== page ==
Zhang says her Stanford teammates once had the wrong impression of her notably calm demeanor no matter the intensity of the moment on the golf course. “The whole joke in my freshman dorm was that Rose just doesn’t have any emotion. She’s just dead inside,” Zhang said, looking back in the room toward her standout teammate Rachel Heck for confirmation that they no longer believe that. “I kind of played along with it, thought it was funny and something that I guess I’m proud of.”
Zhang’s calm nature, talent and humility have all been on display at Augusta National, particularly in the last three years as she’s carried the burden of being No. 1. She lost with grace in both 2021 and 2022. She won with the same grace on Saturday as she added the missing jewel in her “amateur slam” résumé that already included the 2020 U.S. Women’s Amateur, 2021 U.S. Girls’ Junior and 2022 NCAA championship.
“I greatly wanted to win this … it was a huge desire. But at the same time, I didn’t want myself to get too ahead in terms of my thinking and where my head was at. I feel like coming back here for the fourth time is just such an honor.” – Rose Zhang
Zhang was never presumptive about the outcome despite a five-shot lead after consecutive record-breaking rounds of 66 and 65 at Champions Retreat and the five-event winning streak she carried into the week.
“I’m just super blessed to be in this kind of position,” she said before the final round in challenging winds. “I know that it’s very rare, and I believe it’s just something to keep in mind that no matter what happens, I’m always super proud of everything that I’ve accomplished thus far. The job’s not done yet.”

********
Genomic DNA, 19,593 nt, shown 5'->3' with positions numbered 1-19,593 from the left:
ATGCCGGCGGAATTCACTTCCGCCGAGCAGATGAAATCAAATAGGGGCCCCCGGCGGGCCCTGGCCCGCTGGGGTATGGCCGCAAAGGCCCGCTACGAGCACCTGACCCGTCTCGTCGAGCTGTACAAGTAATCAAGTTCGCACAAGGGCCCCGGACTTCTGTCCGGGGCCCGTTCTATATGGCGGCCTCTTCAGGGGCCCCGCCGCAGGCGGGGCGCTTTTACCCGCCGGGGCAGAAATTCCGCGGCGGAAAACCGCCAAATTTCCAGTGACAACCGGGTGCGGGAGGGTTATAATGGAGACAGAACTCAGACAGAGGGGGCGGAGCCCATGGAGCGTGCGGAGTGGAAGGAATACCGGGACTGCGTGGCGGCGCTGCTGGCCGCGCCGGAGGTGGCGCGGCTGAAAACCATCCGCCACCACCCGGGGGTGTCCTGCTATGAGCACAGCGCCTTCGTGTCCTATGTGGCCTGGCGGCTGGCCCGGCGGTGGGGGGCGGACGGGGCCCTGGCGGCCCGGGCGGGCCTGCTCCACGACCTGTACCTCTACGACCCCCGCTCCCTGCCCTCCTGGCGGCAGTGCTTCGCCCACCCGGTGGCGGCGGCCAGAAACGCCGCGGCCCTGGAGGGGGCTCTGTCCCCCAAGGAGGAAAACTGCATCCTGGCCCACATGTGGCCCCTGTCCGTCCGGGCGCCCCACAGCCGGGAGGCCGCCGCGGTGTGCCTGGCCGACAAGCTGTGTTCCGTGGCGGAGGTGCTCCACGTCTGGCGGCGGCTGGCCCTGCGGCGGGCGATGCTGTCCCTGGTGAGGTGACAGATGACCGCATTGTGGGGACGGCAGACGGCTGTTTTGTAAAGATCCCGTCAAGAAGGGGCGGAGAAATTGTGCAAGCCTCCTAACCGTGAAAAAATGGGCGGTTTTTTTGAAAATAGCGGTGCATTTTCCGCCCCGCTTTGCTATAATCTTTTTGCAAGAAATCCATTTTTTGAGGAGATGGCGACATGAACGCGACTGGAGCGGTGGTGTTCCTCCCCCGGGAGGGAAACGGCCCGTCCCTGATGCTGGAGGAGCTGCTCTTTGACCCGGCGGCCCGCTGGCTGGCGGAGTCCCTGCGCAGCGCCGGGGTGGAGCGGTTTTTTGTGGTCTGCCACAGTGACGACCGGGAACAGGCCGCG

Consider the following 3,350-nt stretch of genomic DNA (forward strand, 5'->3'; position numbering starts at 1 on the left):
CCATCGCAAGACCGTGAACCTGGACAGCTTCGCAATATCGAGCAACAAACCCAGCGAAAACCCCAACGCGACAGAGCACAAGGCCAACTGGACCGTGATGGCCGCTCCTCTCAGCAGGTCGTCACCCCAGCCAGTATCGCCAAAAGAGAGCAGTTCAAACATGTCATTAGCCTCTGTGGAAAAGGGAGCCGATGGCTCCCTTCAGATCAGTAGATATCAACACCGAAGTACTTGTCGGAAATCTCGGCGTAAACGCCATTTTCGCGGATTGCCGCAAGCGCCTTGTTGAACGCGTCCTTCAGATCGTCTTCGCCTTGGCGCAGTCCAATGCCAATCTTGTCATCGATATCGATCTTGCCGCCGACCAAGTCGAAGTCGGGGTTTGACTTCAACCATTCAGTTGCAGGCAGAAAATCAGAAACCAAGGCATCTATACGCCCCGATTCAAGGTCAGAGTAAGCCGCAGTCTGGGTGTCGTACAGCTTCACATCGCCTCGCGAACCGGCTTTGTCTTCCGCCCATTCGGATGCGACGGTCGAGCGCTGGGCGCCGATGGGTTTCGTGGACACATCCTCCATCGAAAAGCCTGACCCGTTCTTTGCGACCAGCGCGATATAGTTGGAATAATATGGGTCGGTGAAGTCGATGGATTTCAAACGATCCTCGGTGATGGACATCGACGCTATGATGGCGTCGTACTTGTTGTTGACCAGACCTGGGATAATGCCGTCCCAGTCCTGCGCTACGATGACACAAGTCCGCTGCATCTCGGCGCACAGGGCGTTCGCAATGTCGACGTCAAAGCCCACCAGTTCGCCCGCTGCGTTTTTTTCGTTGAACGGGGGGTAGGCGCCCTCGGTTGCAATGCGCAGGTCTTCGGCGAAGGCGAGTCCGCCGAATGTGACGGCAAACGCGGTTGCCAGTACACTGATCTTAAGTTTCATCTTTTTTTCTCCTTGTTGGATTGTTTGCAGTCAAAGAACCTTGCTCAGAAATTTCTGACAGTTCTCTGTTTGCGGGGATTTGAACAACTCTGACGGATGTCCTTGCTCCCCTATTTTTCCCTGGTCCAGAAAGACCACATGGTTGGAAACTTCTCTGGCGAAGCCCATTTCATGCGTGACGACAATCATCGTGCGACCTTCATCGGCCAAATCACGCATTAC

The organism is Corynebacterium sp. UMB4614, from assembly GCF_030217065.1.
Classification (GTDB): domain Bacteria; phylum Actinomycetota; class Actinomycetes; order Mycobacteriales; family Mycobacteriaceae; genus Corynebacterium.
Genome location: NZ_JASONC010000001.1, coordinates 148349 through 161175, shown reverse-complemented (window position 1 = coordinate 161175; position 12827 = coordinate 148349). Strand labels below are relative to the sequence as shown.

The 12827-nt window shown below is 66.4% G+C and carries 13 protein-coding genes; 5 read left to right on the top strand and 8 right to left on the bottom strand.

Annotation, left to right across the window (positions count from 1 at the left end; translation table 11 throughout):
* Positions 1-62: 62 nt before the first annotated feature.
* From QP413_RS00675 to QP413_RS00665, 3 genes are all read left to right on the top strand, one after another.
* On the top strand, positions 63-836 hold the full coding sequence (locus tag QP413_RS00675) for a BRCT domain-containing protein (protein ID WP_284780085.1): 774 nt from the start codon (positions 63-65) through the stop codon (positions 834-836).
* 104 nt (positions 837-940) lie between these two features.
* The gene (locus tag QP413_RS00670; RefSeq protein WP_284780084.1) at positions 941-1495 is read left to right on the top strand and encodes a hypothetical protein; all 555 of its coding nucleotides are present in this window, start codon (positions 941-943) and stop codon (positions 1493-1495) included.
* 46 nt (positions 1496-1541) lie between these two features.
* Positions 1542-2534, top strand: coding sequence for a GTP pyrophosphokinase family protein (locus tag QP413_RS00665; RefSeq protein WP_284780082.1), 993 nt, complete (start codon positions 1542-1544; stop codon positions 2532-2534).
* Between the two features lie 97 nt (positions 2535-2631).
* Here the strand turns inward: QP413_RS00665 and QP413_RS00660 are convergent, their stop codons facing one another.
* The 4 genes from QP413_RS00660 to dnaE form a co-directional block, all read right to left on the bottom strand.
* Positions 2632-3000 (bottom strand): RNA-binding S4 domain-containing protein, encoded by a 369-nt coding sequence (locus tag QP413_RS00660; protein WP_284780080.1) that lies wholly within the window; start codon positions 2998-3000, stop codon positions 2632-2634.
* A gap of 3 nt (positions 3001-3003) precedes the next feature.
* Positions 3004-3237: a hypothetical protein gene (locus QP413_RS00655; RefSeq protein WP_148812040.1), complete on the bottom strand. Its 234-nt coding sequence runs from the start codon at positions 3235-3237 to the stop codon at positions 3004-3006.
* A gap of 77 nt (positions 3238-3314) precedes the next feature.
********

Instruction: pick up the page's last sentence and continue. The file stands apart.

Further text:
When the job was finally done after two playoff holes with Bae, Zhang expressed “relief” as her primary emotion.
“I greatly wanted to win this … it was a huge desire,” she said. “But at the same time, I didn’t want myself to get too ahead in terms of my thinking and where my head was at. I feel like coming back here for the fourth time is just such an honor.
“Being able to play competitively at Augusta National is certainly different from any other venue I’ve played in. It’s funny, because the last four times I played here, I remember my scores being nowhere near under par. So I always knew that Augusta National is a battle, and I see a lot of work that I can improve on.”
Zhang says she can’t rank her ANWA win above any of her others because each accomplishment means so much to different stages of her golf journey. “This win is definitely up there in prestige, but I feel like it’s something that I can’t really rank because every moment that I’ve had in my past wins has been so special in its own way,” she said.
Her journey will eventually take Zhang to the next level as a professional. In the meantime, she says she is still learning more about herself as she enjoys her “precious” collegiate years.
“I think that being at Stanford is such an important stage for me, to kind of step toward professional golf,” she said. “I really wanted to figure out who I really was and my independence… So it really allowed me to get my own space and really understand what I’m about, and that allows me to improve on my golf game because I realize that a profession is a profession, but (knowing) yourself is also something that you need to work on.”
At this stage and with Saturday’s victory, Rose Zhang’s maturation is pretty much complete.
Top: Rose Zhang’s victory at the Augusta National Women’s Amateur gave her the missing piece to the “amateur slam” that already included the 2020 U.S. Women’s Amateur, 2021 U.S. Girls’ Junior and 2022 NCAA championship. Photo: Chris Trotman, Augusta National.